When it was freezing cold, officials and the community stepped up. Let's do that all the time.

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On a crisp, bright winter morning, looking out from the top of Starbucks’ headquarters just south of Seattle, it’s easy to see how our glistening Emerald City earned its name.

Each week, hundreds of tech pioneers, biotech geniuses, respected academics and diverse professionals seek success in a city that has produced some of the great enterprises of the world. A skyline full of swinging construction cranes shows that the innovative spirit and skilled labor that created modern Seattle are alive and well.

But take the elevator downstairs and walk outside on the streets of Seattle, and the daily scene is a shock to the senses. Iconic images of the Space Needle, Mount Rainier and the Monorail are subsumed by discarded needles, illegal tent encampments and broken RVs. Here in Sodo, the small business owners courageous enough to remain fight daily for civility on their sidewalks and have largely given up on city promises to address persistent, unchecked criminal behavior.

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Many believe the lawlessness and despair in Sodo are the future of our hometown. But as we have recently seen, it doesn’t have to be that way.

The recent severe weather tragically cost lives due to exposure, but it also brought unprecedented action and compassion by city officials who protected the lives of the most vulnerable. Throughout our region, experts conservatively estimate that there are hundreds of unsheltered families with young children and babies sleeping in cars and trailers.

For many, they are an afterthought because we don’t often see them in downtown Seattle. But for them, a severe winter storm can bring death, not just deprivation and desperation. The practice by previous Seattle government leaders during weather crises was to open emergency shelters that allow only adults. Families with children under 18 were not welcome. Desperate women with children were directed to the cities of Kent or Renton that welcomed them, or Mary’s Place, which would overflow beyond capacity.

Last week, that changed, and it likely saved lives. Thanks to the deliberate decision made by Mayor Jenny Durkan’s administration, families were finally welcomed inside from the bitter cold and snow. They took critical action to open a safe place for families at the Garfield Community Center. Instead of freezing in a car, children had access to coats, stuffed animals, hot meals and a warm bed. The heroic efforts by our leaders, shelters such as Mary’s Place and employers such as Vulcan created something that we have long hoped for: for at least a few desperate nights, no child in Seattle had to sleep outside.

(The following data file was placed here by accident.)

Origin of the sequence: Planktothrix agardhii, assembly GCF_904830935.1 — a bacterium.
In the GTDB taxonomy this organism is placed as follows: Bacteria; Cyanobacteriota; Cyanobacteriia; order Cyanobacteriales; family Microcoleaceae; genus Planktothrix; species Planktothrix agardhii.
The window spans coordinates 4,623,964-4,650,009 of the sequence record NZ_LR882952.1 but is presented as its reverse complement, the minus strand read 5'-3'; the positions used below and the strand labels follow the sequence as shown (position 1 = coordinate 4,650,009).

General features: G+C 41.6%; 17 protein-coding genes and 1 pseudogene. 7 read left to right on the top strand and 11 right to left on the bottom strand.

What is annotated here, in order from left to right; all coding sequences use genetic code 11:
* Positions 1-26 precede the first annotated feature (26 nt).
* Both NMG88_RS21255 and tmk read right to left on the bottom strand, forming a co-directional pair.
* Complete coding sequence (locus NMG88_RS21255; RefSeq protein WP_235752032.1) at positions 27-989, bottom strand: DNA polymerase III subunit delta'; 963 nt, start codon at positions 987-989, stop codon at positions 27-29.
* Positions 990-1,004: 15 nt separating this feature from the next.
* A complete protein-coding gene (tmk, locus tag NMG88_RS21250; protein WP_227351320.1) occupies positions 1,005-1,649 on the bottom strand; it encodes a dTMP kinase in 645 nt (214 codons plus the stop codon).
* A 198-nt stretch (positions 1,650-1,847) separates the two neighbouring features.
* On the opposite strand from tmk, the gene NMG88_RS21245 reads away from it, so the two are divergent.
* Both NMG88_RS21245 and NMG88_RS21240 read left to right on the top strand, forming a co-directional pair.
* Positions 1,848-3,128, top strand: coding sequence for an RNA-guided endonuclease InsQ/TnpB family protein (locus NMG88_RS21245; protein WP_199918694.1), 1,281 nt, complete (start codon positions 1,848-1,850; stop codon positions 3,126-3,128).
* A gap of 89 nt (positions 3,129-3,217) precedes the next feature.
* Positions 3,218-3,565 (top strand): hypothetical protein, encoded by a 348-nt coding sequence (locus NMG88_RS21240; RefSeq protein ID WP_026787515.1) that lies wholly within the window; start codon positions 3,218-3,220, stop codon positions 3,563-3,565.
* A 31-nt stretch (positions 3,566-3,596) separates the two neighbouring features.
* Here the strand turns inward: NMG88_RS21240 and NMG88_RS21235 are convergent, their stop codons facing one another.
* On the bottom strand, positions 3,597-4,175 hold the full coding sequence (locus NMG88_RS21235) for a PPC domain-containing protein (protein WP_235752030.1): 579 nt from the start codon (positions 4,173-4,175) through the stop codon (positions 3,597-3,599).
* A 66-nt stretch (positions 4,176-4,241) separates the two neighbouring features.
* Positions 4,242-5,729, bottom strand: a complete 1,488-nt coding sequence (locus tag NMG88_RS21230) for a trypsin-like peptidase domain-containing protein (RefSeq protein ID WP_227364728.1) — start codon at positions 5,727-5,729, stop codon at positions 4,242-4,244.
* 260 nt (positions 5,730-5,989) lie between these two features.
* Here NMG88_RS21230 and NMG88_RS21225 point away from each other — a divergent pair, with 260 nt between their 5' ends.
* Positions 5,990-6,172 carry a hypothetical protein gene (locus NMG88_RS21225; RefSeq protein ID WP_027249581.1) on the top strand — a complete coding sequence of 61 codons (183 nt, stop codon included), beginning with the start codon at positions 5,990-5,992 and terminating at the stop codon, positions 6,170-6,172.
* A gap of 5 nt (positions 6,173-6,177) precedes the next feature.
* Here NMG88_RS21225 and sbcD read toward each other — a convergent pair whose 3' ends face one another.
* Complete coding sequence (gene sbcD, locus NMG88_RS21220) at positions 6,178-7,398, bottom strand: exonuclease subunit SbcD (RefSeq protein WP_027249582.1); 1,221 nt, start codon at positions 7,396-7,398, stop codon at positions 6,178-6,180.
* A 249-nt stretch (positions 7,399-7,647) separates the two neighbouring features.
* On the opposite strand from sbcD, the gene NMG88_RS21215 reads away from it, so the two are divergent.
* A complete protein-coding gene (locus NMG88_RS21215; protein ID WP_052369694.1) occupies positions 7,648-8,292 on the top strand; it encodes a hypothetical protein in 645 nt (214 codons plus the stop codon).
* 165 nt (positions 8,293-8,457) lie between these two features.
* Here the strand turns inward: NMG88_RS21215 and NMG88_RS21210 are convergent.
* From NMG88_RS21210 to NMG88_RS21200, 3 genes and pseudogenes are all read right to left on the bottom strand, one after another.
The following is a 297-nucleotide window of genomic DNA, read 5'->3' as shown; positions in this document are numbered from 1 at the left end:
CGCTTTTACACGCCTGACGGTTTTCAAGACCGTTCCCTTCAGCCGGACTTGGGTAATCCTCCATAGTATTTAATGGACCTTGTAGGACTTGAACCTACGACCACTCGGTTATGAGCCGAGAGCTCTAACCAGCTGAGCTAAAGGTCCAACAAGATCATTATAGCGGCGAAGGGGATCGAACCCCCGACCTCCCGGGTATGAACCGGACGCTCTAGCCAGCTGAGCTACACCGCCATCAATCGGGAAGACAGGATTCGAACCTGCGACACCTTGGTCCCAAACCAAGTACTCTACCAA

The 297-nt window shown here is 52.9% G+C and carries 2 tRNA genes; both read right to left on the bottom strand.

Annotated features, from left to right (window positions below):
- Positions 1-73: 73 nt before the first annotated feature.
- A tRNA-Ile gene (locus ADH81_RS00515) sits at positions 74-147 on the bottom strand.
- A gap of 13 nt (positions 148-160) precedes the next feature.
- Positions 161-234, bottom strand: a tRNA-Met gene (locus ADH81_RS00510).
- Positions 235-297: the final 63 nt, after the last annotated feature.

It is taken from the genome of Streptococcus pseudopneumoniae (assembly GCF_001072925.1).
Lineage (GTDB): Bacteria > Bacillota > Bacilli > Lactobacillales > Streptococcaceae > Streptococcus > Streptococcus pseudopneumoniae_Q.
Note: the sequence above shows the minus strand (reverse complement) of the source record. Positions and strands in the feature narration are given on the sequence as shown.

Frustrated taxpayers, take notice. Your mayor and city worked for the most vulnerable when it mattered. The recent severe weather mobilization by the city, providers, small and large employers, and hundreds of volunteers showed that Seattle can work to solve the family homeless crisis.

And the good news does not stop there. Every day and night across our region, quiet miracles are performed for unsheltered moms, dads and kids by the United Way of King County, Mary’s Place, Wellspring and many other responsible providers supported by the employer community. The Union Gospel Mission continues an 85-year-long tradition of bringing comfort and hope to thousands of homeless each night. Navigation Teams and the Seattle Police Department are engaging 24/7 to save lives in a county with great compassion but perhaps not enough appreciation for its public servants.

We need to act with the same urgency at 40 degrees as we did when it was 20 degrees. Tonight, hundreds of babies are back sleeping in cars around King County because there are not enough safe places for them. If a society is judged on how we treat our most vulnerable, we still have a lot of work to do, fast. Together, we can:

  • Act on the spending reform recommendations from the 2016 city-funded Poppe Report.
  • Direct diversion assistance and affordable housing first to vulnerable families.
  • Support the employer- and citizen-led No Child Sleeps Outside campaign, which has helped hundreds of unsheltered families find a home.
  • Elect city council members who share the mayor’s focus on solving the unsheltered family crisis.
  • Be the voice of these tired, desperate moms, dads and babies who do not have the means to show up and advocate for themselves before city or county officials.

These steps and more are on the agenda of the first Family Service Provider Convening of experts, funders and employers at the Starbucks Support Center.  We met this week knowing that change is possible and our unsheltered family crisis is solvable.

We can be the Emerald City again when no child sleeps outside.